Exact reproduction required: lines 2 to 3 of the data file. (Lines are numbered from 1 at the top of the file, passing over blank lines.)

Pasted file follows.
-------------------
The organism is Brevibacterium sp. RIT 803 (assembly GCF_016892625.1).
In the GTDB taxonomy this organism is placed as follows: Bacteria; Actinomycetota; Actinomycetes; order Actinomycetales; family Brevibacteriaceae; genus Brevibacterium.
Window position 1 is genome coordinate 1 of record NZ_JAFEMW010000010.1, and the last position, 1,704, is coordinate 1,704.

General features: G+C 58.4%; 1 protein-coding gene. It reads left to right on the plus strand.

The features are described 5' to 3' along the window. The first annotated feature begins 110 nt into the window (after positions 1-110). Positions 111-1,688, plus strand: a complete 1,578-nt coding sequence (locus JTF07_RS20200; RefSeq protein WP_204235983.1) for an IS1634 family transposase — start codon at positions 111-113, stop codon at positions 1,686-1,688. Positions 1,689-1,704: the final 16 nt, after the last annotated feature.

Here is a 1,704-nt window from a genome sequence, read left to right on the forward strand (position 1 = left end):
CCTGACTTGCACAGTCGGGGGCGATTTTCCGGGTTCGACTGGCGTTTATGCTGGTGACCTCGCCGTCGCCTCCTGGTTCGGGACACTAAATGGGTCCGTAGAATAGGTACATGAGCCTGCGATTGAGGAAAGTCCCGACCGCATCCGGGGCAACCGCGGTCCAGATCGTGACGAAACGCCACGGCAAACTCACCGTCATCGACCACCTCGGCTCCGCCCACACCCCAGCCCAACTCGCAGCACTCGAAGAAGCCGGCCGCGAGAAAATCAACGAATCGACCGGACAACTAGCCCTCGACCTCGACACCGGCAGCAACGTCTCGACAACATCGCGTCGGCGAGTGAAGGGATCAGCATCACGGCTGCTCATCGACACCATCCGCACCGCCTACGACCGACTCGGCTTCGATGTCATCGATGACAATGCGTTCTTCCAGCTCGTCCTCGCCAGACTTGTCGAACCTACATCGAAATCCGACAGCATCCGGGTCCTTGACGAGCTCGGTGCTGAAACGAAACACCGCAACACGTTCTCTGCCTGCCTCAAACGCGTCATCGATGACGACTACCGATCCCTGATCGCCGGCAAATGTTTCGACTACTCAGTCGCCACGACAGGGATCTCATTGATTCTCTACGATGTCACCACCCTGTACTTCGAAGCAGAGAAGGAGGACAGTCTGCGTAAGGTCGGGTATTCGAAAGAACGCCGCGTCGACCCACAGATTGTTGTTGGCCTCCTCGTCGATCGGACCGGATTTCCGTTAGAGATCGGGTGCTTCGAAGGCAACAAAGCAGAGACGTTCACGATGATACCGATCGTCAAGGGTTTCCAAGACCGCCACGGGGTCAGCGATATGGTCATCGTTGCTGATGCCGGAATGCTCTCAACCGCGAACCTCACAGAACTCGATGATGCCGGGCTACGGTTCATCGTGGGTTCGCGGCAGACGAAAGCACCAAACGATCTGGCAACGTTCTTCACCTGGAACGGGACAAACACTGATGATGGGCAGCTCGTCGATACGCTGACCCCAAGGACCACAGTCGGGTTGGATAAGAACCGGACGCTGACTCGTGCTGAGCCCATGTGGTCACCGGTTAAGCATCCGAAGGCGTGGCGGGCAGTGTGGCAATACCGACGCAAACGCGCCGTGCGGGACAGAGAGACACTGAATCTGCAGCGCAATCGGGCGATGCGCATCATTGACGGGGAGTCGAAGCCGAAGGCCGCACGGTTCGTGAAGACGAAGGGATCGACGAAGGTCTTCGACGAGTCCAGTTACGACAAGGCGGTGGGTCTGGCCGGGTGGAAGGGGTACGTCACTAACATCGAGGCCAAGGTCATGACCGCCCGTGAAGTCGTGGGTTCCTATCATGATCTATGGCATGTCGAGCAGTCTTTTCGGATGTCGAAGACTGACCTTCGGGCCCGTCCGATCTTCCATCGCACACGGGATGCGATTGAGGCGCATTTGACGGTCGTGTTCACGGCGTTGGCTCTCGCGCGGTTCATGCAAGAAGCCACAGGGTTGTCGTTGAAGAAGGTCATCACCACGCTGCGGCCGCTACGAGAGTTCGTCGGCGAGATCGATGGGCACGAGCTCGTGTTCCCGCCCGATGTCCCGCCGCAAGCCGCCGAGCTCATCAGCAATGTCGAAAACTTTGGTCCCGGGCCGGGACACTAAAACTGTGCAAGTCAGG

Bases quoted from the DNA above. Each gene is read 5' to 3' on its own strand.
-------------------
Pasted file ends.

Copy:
In the GTDB taxonomy this organism is placed as follows: Bacteria; Actinomycetota; Actinomycetes; order Actinomycetales; family Brevibacteriaceae; genus Brevibacterium.
Window position 1 is genome coordinate 1 of record NZ_JAFEMW010000010.1, and the last position, 1,704, is coordinate 1,704.